Continuo: The Art of Creative Collaboration

June 19, 2013

Andrew Willis performs on pianos of all periods. He has recorded vocal and chamber music with many artists and solo works ranging from Beethoven’s “Hammerklavier” sonata to Martin Amlin’s Sonata No. 7 (1999). A past president of the Southeastern Historical Keyboard Society, Willis holds degrees from Curtis, Temple, and Cornell universities and is a professor at the University of North Carolina at Greensboro, where he directs the biennial “Focus on Piano Literature.”


The Westfield Center presented its annual conference April 4–6, in Tacoma, Washington, in collaboration with Pacific Lutheran University. Arriving in the Puget Sound area a day before the conference to explore a bit and visit friends, I was treated to the sight of Mt. Rainier aglow in the evening over the streets of downtown Tacoma. 


Thursday evening concert

On Thursday evening, the opening concert took place in Pacific Lutheran University’s Lagerquist Concert Hall, anchored by the Gottfried and Mary Fuchs Organ, built by Paul Fritts in 1998 in the tradition of Northern European instruments of the 18th century. Later in the conference, Paul Tegels would demonstrate this instrument, but on this evening the focus remained on the hall itself, a high-ceilinged, shoebox-style space with a transparent, warm acoustic—ideal for the performance of early music. Violinist Ingrid Mathews and harpsichordist Byron Schenkman presented 17th-century sonatas by Dario Castello, Isabella Leonarda, and Heinrich Schmelzer, as well as a solo performance by Schenkman of Georg Muffat’s Passacaglia. This 24-section piece, whose opening period recurs en rondeau at four pivotal moments, came to life in Schenkman’s hands. Mathews delivered an authoritative performance, presenting all three sonatas from memory with a spontaneity that bore the stamp of naturalness and identification with the improvisatory prowess of the Seicento.

The second half of the concert featured Carissimi’s Historia di Jephte, presented by the PLU Choir of the West with a chamber orchestra conducted by Richard Nance. The student ensemble achieved a wholly professional standard under its conductor. The soloists displayed a remarkable acumen for tragic characterization. In keeping with the theme of the conference, the performance was secured and animated by inventive playing from the continuo group, consisting of Nathan Whittaker, cello, Mercedes Paynter, bass, James Brown, baroque guitar, Kathryn Habedank, harpsichord, and Paul Tegels, positiv organ. If the impact of Haydn’s Little Organ Mass that closed the evening was somewhat diluted after the intense expressivity of Carissimi, it was nonetheless charming to traverse the text of the Mass in under twenty minutes. Tegels capitalized upon the opportunity to shine in the organ obbligato of the Benedictus. 



The morning began with “The Nuts and Bolts of Basso Continuo,” by Edward Parmentier. Parmentier’s lecture covered such core precepts as bringing the bass to life with the left hand, treating the bass as an independent melody, recognizing the bass as the king melody in the piece, and, rather exhilaratingly, unlistening to the ensemble so as to create the maximum dialogue between the bass and other parts. Could there be any doubt on which part the attention should be focused? In a generous annotated handout, Parmentier presented the score of a Veni Domine by Viadana and a Largo from a Handel flute sonata, showing multiple stages of preparation, each illustrating one step in his systematic approach to realizing a basso continuo part. Among the recommended steps: identifying motivic associations with the verbal text if one exists; creating phrasings, articulations, and emphases for the bass part; identifying harmonic roots and harmonic rhythm; adding numeric figures; and identifying and classifying cadences. Parmentier’s confidence in the process and the clarity of his explication left many eager to try their hands at his method, and in possession of clear instructions for doing so.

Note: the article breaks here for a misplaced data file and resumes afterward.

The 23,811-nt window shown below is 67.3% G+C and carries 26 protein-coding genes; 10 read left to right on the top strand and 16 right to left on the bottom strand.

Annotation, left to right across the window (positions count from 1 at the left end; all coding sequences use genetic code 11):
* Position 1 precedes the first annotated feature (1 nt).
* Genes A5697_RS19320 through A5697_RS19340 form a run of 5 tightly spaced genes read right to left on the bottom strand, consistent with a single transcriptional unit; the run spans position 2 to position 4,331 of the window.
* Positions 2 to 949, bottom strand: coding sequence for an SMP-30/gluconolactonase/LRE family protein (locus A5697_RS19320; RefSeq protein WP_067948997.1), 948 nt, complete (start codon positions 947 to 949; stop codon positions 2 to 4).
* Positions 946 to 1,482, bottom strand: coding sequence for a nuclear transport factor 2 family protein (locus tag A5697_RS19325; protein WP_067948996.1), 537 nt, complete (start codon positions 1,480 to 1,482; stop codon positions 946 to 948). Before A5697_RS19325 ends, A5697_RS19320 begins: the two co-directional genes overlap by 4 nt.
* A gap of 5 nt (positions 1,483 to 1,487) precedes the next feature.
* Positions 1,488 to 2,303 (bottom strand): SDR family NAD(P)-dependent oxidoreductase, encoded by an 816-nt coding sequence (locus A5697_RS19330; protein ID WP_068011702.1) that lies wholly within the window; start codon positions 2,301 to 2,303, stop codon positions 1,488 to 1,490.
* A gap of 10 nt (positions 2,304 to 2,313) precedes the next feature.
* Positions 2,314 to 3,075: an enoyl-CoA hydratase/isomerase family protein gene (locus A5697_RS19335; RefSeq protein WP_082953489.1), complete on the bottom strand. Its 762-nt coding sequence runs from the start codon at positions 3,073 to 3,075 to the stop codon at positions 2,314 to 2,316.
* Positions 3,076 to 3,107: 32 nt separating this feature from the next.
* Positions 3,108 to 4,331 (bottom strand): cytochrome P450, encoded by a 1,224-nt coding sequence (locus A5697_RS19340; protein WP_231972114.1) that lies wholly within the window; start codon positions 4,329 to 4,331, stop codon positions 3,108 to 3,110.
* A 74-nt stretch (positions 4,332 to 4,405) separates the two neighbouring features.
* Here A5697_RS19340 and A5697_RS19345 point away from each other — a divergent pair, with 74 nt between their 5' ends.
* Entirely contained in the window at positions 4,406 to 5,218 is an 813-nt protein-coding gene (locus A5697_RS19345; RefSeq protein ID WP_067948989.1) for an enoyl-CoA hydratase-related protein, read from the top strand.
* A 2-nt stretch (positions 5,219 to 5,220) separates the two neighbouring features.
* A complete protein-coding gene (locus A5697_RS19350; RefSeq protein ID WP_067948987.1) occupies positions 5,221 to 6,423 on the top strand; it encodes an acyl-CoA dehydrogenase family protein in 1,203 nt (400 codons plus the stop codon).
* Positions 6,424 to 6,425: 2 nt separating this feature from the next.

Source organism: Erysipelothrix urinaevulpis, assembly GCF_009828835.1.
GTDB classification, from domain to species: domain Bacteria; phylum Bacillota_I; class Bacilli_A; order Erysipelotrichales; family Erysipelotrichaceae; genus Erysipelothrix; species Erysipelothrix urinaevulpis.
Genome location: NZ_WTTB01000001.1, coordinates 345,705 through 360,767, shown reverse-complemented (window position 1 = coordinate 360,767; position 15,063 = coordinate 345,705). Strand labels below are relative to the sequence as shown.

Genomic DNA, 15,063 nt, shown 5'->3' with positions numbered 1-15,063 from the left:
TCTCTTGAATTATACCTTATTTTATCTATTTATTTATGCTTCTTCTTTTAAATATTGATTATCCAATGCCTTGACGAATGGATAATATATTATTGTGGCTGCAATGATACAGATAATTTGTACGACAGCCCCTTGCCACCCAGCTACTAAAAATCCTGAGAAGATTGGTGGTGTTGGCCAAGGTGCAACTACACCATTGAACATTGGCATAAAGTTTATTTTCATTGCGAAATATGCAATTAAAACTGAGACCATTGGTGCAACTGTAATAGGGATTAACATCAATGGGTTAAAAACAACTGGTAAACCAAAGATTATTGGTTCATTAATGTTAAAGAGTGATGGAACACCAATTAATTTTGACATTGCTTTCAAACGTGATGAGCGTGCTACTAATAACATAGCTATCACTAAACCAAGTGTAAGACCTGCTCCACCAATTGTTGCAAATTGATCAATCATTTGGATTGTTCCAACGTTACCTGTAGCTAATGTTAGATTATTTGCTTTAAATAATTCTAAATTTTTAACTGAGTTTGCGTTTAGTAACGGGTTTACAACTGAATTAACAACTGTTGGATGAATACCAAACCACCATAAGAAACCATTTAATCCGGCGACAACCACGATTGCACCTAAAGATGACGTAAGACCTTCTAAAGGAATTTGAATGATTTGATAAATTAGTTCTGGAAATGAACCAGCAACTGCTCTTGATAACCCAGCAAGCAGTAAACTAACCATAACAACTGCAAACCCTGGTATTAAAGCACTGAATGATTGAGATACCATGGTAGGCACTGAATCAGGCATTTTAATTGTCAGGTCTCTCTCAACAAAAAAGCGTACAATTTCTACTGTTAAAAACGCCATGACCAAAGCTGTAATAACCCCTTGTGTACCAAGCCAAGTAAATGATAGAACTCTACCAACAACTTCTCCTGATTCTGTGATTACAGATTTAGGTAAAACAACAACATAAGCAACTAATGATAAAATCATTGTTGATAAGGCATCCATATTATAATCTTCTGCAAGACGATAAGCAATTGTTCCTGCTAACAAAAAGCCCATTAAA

Throughout the conference, lectures alternated with sessions of applied music, and thus a Parmentier masterclass ensued after a short break. Four harpsichord students, assisted by various soloists, presented a gavotte from a
LeRoux trio sonata, a movement from a Telemann violin sonata, a Handel aria, and a movement from a Handel violin sonata. With each, Parmentier zeroed in on one primary objective, underlining the chosen concept with energy and a wealth of colorful imagery. As soon as each student demonstrated a grasp of the essential point, he or she was congratulated and the class progressed to the next work. This brisk approach to teaching ensured that each student took away something practical and memorable. Questions from the audience were welcomed and addressed in a spirit of shared inquiry.

After lunch, Gregory Crowell took the helm for an illuminating talk on “Continuo for Organ.” Armed with slides and recorded excerpts, Crowell addressed numerous concerns specific to organ continuo playing, arguing for a bolder, more substantial sonority than is often heard. Adducing evidence drawn from the disposition of various German organs and illustrated by recordings of both problematic and successful organ continuo sonorities, Crowell offered practical advice relating to chordal voicing, the use of embellishment, matching releases to the ensemble sound, and the substitution of sonority for cleverness. No fewer than three modern flutists with their keyboard partners had been assigned to his masterclass, and he gently encouraged each toward realizations that addressed inflection, phrasing, and the awareness of harmonic and rhythmic structure, pointing out that a realization should be neither interesting all the time nor boring all the time. Crowell’s reward came in the form of a refined and assured reading of a Biber violin sonata by two experienced professionals, allowing him to offer suggestions at a more sophisticated level. A paper on “Seventeenth- and Eighteenth-Century Italian Continuo Improvisation and its Application to Buxtehude’s Trio Sonatas Op. 1 and 2” was read by Jeong-Suk Bae to round out the afternoon’s activity.